Varietal: Pinot Noir
Regularly described as being the grape varietal responsible for producing the world's most romantic wines, Pinot Noir has long been associated with elegance and a broad range of flavors The name means 'black pine' in French, and this is due to the fact that the fruit of this particular varietal is especially dark in color, and hangs in a conical shape, like that of a pine cone. Despite being grown today in almost every wine producing country, Pinot Noir is a notoriously difficult grape variety to cultivate. This is because it is especially susceptible to various forms of mold and mildew, and thrives best in steady, cooler climates. However, the quality of the fruit has ensured that wineries and vintners have persevered with the varietal, and new technologies and methods have overcome many of the problems it presents. Alongside this, the wide popularity and enthusiasm for this grape has ensured it will remain a firm favorite amongst wine drinkers for many years to come.
The region of Provence is known throughout the world as being the home of delicious flavors, evocative rolling landscapes, and a dedication to tradition and the quiet life unmatched by anywhere else in France. Such things apply wholeheartedly to the wine industry of the region, too, and Provence has held a reputation for excellence in viticulture which stretches back over thousands of years. Indeed, Provence is widely understood to be amongst the oldest wine regions in the world, with Greeks, Gauls and Pheonicians all understood to have cultivated vines there over the centuries. Today, Provence is most renowned for its superb rosÃ© wines, of which there are many. Indeed, rosÃ© wine make up for over sixty percent of the wines of Provence, with red and white varieties made in smaller quantities, but with the same meticulous attention to detail, tradition and brilliance.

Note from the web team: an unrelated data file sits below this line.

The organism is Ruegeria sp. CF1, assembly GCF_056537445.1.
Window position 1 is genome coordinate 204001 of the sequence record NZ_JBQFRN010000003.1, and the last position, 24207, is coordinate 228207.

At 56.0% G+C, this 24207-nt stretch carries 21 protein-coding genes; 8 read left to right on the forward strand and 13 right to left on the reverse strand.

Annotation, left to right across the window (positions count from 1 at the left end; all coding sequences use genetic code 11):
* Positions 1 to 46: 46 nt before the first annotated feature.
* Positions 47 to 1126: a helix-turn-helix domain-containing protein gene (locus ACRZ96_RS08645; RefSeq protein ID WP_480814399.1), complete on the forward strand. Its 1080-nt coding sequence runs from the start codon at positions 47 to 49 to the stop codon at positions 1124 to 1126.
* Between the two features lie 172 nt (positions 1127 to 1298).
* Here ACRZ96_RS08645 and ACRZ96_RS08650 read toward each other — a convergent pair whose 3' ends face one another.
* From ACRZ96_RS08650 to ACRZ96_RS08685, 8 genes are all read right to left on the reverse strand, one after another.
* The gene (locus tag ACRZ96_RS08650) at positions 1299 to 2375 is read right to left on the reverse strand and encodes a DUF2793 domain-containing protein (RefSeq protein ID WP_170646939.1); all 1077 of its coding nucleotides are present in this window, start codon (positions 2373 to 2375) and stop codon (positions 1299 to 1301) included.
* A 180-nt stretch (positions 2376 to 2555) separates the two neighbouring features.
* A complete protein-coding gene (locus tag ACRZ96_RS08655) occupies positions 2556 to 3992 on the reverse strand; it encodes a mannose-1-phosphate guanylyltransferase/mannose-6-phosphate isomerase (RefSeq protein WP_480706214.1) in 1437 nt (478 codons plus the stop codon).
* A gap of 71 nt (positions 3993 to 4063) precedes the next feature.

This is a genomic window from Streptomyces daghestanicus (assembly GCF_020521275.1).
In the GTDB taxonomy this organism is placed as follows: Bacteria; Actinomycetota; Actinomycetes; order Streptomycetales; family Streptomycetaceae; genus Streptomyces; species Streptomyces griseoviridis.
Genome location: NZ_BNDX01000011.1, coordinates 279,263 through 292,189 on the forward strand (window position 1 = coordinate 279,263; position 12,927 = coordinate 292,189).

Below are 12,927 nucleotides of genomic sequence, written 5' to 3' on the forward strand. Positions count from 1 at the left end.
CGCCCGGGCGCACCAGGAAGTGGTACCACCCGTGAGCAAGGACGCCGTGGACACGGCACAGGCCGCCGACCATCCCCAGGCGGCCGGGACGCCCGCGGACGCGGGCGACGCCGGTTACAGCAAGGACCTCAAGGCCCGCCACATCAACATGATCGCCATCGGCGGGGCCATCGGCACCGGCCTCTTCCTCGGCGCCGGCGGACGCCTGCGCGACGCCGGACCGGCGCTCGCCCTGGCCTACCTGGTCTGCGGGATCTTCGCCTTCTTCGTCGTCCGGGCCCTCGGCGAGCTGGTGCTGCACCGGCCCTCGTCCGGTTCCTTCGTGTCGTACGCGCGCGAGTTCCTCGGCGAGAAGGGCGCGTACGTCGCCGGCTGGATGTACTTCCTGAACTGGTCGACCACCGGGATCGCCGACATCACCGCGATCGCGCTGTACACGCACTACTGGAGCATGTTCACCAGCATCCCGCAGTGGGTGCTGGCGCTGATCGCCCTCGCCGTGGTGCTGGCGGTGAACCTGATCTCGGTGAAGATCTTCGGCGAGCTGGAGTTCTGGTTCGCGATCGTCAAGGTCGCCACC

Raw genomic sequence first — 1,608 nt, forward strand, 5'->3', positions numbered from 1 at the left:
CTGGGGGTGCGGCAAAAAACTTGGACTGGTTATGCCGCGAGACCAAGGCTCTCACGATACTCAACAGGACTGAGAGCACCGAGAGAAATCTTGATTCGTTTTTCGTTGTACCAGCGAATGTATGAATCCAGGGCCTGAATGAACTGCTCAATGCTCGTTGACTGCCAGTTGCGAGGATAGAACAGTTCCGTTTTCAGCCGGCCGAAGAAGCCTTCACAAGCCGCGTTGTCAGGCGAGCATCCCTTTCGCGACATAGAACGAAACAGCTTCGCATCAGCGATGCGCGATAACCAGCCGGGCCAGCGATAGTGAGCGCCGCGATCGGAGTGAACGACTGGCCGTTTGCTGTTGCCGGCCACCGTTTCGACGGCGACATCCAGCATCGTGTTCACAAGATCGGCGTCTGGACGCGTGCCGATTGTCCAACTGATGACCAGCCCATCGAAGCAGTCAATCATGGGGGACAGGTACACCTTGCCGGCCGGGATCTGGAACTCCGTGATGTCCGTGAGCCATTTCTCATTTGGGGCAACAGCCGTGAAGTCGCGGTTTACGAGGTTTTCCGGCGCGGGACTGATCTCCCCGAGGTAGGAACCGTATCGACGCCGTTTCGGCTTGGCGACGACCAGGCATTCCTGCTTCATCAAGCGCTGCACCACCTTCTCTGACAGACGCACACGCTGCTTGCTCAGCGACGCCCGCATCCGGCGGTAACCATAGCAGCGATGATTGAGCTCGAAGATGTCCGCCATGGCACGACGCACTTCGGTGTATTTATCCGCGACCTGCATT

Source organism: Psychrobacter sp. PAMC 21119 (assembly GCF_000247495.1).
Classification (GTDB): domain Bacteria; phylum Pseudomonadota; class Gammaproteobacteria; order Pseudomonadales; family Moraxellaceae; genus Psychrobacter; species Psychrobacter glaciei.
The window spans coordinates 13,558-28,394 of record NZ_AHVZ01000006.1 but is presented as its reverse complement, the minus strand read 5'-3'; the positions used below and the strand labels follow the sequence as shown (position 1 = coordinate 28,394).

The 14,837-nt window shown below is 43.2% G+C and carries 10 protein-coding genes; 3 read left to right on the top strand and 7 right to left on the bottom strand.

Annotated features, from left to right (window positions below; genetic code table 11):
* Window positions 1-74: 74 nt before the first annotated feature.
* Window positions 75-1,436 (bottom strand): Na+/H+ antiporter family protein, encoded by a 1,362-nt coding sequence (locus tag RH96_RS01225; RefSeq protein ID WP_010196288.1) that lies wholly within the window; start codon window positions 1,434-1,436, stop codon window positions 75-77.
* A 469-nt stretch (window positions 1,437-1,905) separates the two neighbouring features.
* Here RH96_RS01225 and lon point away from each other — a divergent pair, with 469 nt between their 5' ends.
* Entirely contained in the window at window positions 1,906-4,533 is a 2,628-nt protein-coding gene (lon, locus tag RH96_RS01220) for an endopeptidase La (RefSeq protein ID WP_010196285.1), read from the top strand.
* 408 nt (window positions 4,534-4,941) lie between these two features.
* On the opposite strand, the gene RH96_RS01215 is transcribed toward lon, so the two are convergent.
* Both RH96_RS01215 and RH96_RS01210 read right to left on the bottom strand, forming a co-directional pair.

French winemakers are subjected to several laws and regulations regarding the wines they produce, and how they can be labeled and sold. Such procedures are designed to increase the overall quality of the country's produce, and also to ensure that wines made in each particular region or appellation are of a character and type which is representative of the area. Thankfully for consumers of wine world-wide, the French have a particularly high reputation to uphold, and seem to do so flawlessly. Every year, wineries from all over France produce millions upon millions of bottles of fine wine, making the most of their native grape varieties and the excellent terrain which covers most of the country. From the expensive and exquisite red wines of Bordeaux and Burgundy, to the white wines and cremants of central France, the French are dedicated to providing the world with wines of the highest quality and most distinctive character.